Telltale signs to match and find wood that all came from one tree
Synopsis: Finding entire logs to saw up isn’t always a realistic option for most woodworkers. Fortunately, there are ways to find boards from the same tree at your local lumberyard to ensure that you have matching color and figure for all the parts of a project. All it takes is a bit of patience and knowing what clues to look for, and Cliff Scott explains how to do that. He outlines four key clues to identifying familiar boards and explains how the lumberyard owner can help. He also reveals how wood gets reshuffled at the mill.
In my early days at woodworking, I’d buy the board feet of lumber I needed for a project, build the piece and be on my way. As my knowledge of woodworking increased and my artistic side developed, I became more particular about which boards were placed together. Return trips to the lumberyard were frequently needed after planing the roughsawn lumber and finding that the color and grain didn’t match. This caused a considerable waste of time and lumber.
I discovered the joy of making furniture with wood from a single log after I purchased some cherry from an individual who had cut down a tree on his property. This wood was completely uniform in color. It was easy to match boards for the drawer fronts, sides and top. Now I aim to use lumber from the same tree for every project.
Finding entire logs to saw up, however, isn’t always a realistic option. Buying a whole tree is a large initial outlay, and air-drying lumber takes considerable time, assuming you have the space required. Fortunately, there are ways to find boards from the same tree at your local lumberyard. All it takes is a bit of patience and knowing what clues to look for.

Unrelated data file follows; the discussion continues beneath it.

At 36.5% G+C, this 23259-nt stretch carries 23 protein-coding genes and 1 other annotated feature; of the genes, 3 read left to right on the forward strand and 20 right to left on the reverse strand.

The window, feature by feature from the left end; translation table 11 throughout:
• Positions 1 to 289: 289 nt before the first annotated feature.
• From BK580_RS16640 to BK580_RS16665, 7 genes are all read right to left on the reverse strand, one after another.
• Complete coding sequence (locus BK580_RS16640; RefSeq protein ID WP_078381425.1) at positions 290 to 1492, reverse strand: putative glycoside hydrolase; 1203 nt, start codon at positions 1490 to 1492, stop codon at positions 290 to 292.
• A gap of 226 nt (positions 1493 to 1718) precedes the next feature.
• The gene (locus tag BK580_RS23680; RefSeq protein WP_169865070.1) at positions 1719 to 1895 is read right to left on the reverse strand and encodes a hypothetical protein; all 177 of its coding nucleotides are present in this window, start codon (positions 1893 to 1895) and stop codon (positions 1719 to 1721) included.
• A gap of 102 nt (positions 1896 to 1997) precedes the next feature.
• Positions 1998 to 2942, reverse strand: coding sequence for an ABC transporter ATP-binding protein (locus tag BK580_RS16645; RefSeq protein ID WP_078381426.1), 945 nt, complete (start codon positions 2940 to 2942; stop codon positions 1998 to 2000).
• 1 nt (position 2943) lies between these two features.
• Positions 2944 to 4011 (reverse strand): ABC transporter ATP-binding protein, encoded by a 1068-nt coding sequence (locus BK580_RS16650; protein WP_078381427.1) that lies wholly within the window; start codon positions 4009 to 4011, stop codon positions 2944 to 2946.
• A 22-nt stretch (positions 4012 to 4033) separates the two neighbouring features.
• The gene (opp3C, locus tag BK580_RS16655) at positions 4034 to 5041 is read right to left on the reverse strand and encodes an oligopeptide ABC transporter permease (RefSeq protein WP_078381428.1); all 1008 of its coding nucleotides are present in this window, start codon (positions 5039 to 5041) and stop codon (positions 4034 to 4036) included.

The four key clues
When identifying boards that may come from the same tree, I look for four things: significant natural marks in the wood, marks made at the sawmill, grain pattern and color.
Distinguishing marks— When you stand boards on end next to each other, significant marks, such as knots, splits or dark streaks, usually stand out. Notice the width of the boards. Check whether the end is cut at an uneven angle. When boards have a combination of heartwood and sapwood, look for similar growth patterns.
An obvious large knot may pass through three or more boards, making them easy to match, while a small knot may show up on only one side of a board. Don’t assume that the boards don’t go together just because one has a knot and the other doesn’t. Turn the boards around and upside down until you are sure there is no match, then set them aside.
Grain pattern— You can identify matching boards by looking at how the grain swirls or runs at a particular angle, and if it is excessively tight or loosely figured. Notice whether the grain is flatsawn or quartersawn. Once you have narrowed your selection, checking the end grain for growth rings can sometimes show in what order the boards were cut. One trick for finding curly grain is to shine a light diagonally down the edge of a board, which reveals the corrugated effect.
From Fine Woodworking #154
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